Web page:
## Example Problems on Asymptotics

ST793 Homework 6 on Hypothesis Testing

# 6.2

1.

\begin{align} F(y; \sigma) & = \int_{0}^y \frac{ 2y }{ \sigma^2 } \exp(\frac{ -y^2 }{ \sigma^2 }) dy \\ & = \frac{ 2 }{ \sigma^2 } \int_{0}^y y \exp(\frac{ -y^2 }{ \sigma^2 }) dy \\ & = \frac{ 2 }{ \sigma^2 } \int_{0}^{\sqrt{ u }} y \exp(\frac{ -u }{ \sigma^2 }) \frac{ 1 }{2y }du & u = y^2\\ & = 1 - \exp(\frac{ -y^2 }{ \sigma^2 }) \end{align}

If $\sigma_1 \neq \sigma_2$ and $y=1$,

$F(1; \sigma_1) = 1 - e^{-1/\sigma_1^2} \neq 1 - e^{-1/\sigma_2^2} = F(1; \sigma_2) \text{✅}$

2.

Notice that the support of $F(y; \sigma)$ does not depend on $\sigma$. ✅

3.

Let’s find the log likelihood.

$\ell(f(y;\sigma)) = \log(\frac{ 2y }{ \sigma^2 }) - \frac{ y^2 }{ \sigma^2 } = -2 \log(\sigma) - \frac{ y^2 }{ \sigma^2 }$

Now we will take derivatives with respect to $\sigma$.

\begin{align} \ell ' & = \frac{ -2 }{ \sigma } + \frac{ 2 y^2 }{ \sigma^3 } \\ \ell '' & = \frac{ 2 }{ \sigma^2 } - \frac{ 6y^2 }{ \sigma^4 } \\ \ell ''' & = \frac{ -4 }{ \sigma^3 } + \frac{ 24 y^2 }{ \sigma^5 } \end{align}

All of these exist for $y > 0$. ✅

4.

We will start by defining $g(y)$.

\begin{align} | \frac{ -4 }{ \sigma_0^3 } + \frac{ 24 y^2 }{ \sigma_0^5 } | & = | -4 \sigma_0^{-3} + 24 y^2 \sigma_0^{-5}| \\ & \leq |-4 \sigma_0^{-3}| + |24 y^2 \sigma_0^{-5}| & \text{Triangle Inequality} \\ & = 4 \sigma_0^{-3} + 24 y^2 \sigma_0^{-5} & y, \sigma_0 >0 \\ & = g(y) \end{align}

Then,

\begin{align} \int_{0}^{\infty} g(y) dF(y;\sigma_0) & = \int_{0}^{\infty} g(y) f(y; \sigma_0) dy \\ & = (4 \sigma_0^{-3} + 24 y^2 \sigma_0^{-5})(\frac{ 2 y }{ \sigma_0 } \exp(\frac{ -y^2 }{ \sigma_0^2 })) dy \\ & = \frac{ 28 }{ \sigma^3 } < \infty \text{✅} \end{align}

5.

First we will check that the expectation of the score function is 0. Integrals can be found in this Mathematica script.

\begin{align} E( - \frac{ 2 }{ \sigma } + \frac{ 2 y^2 }{\sigma^3 }) & = -\frac{ 2}{ \sigma } + \frac{ 2 }{ \sigma^3 } \int_{0}^{\infty} \frac{ 2 y^3 }{ \sigma^2 } \exp(\frac{ -y^2 }{ \sigma^2 }) dy \\ & = \frac{ -2 }{ \sigma } + \frac{ 2 }{ \sigma^3 } \cdot \sigma^2 \\ & = 0 \text{✅} \end{align}

Now we will check that the two forms of the information are equivalent.

\begin{align} E\Big[ (\frac{ \partial \ell }{\partial \sigma})^2 \Big] & = \int_{0}^{\infty} \Big( \frac{ -2 }{ \sigma } + \frac{ 2 y^2 }{ \sigma^3 } \Big) \frac{ 2y }{ \sigma^2 } \exp(\frac{ -y^2 }{ \sigma^2 }) dy \\ & = \frac{ 4 }{ \sigma^2 } \\ \\ E\Big[\frac{ \partial^2 \ell }{\partial \sigma^2} \Big] & = \int_{0}^{\infty} \Big( \frac{ 2 }{ \sigma^2 } + \frac{ 6 y^2 }{ \sigma^4 } \Big) \frac{ 2y }{ \sigma^2 } \exp(\frac{ -y^2 }{ \sigma^2 }) dy \\ & = \frac{ 4 }{ \sigma^2 } \text{✅} \end{align}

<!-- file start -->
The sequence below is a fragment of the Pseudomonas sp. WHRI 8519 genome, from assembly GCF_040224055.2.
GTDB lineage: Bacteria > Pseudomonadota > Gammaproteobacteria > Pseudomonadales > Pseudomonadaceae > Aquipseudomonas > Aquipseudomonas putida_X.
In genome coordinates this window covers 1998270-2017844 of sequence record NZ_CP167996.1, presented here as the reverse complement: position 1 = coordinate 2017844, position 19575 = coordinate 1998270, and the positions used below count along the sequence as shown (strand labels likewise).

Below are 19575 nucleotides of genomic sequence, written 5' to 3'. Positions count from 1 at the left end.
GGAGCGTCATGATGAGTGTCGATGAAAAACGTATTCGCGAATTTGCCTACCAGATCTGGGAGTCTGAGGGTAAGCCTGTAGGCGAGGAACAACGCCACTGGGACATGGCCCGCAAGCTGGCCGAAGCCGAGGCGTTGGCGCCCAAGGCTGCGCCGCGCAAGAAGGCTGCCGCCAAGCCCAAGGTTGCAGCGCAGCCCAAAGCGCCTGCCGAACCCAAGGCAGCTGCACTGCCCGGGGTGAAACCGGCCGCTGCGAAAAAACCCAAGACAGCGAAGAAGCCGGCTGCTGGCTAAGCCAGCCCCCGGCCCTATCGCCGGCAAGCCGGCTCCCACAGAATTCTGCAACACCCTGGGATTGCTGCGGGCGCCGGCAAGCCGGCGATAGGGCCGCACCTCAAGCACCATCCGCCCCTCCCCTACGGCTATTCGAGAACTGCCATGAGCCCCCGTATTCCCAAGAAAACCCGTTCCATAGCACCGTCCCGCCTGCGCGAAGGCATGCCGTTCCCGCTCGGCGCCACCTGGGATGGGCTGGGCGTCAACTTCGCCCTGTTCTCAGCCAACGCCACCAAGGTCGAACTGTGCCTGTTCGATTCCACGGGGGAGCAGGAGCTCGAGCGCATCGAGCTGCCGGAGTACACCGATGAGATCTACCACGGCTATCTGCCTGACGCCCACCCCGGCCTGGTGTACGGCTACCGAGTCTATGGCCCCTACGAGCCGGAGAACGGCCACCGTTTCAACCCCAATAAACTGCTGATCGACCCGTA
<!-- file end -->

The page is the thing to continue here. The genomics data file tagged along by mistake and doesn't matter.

# 6.3

Recall the definition of the derivative

$\frac{ \partial }{\partial \theta} f(y; \theta) = \lim_{n \rightarrow \infty} \frac{ f(y; \theta + 1/n) - f(y;\theta) }{ 1/n } = \lim_{n\rightarrow \infty} f_n(y; \theta)$

We know that $| \frac{ \partial f(y;\theta) }{\partial \theta} | = | f_n(y; \theta)| \leq g_1(y)$ for all $\theta$ in a neighborhood around $\theta_0$. Now we can directly apply the dominated convergence theorem.

\begin{align} \lim_{n\rightarrow \infty} \int f_n(y;\theta) dy & = \int f dy \\ & \text{or} \\ \frac{ \partial }{\partial \theta} \int f(y; \theta) dy & = \int \frac{ \partial }{\partial \theta} f(y;\theta) dy \end{align}

# 3.1

We will start by finding the MLE.

\begin{align} S(\theta) & = \frac{ \partial \ell }{\partial \theta} = b(y) - 2c\theta \stackrel{\text{set}}{=} 0 \\ \widehat \theta & = \frac{ b(y) }{ 2c } \\ \frac{ \partial ^2 \ell}{\partial \theta^2} & = -2 c \end{align}

So we have an MLE for $c > 0$. Now we can find our information.

$I_T(\widehat \theta) = - E(\frac{ \partial S(\theta) }{\partial \theta}) = -E(-2c) = 2c$

Now we can find our test statistics.

\begin{align} \text{Wald} \\ T_W & = \frac{ (\widehat \theta - \widehat \theta_0)^2 }{ I_T(\widehat \theta)^{-1} } \\ & = \frac{ (b(y) - \theta_0)^2 }{ 1/(2c) } \\ & = \frac{ b(y)^2 }{ 2c } - 2 b(y) \theta_0 + 2 c \theta_0^2 \\ \\ \text{Score} \\ T_S & = \frac{ S(\theta_0)^2 }{ I_T(\theta_0) } \\ & = \frac{ (b(y)-2c\theta_0)^2 }{ 2c } \\ & = \frac{ b(y)^2 }{ 2c } - \frac{ 2b(y)2c\theta_0 }{ 2c } + \frac{ (2c)^2 \theta_0}{ 2c } \\ & = \frac{ b(y)^2 }{ 2c } - 2 b(y) \theta_0 + 2 c \theta_0^2 \\ \\ \text{Likelihood Ratio} \\ T_{LR} & = -2(\ell(\theta_0) - \ell(\widehat \theta)) \\ & = -2(a(Y) - b(y) \theta_0 - c (\theta_0)^2 - a(y) - b(y) \widehat \theta + c(\widehat \theta)^2) \\ & = \frac{ b(y)^2 }{ 2c } - 2 b(y) \theta_0 + 2 c \theta_0^2 \end{align}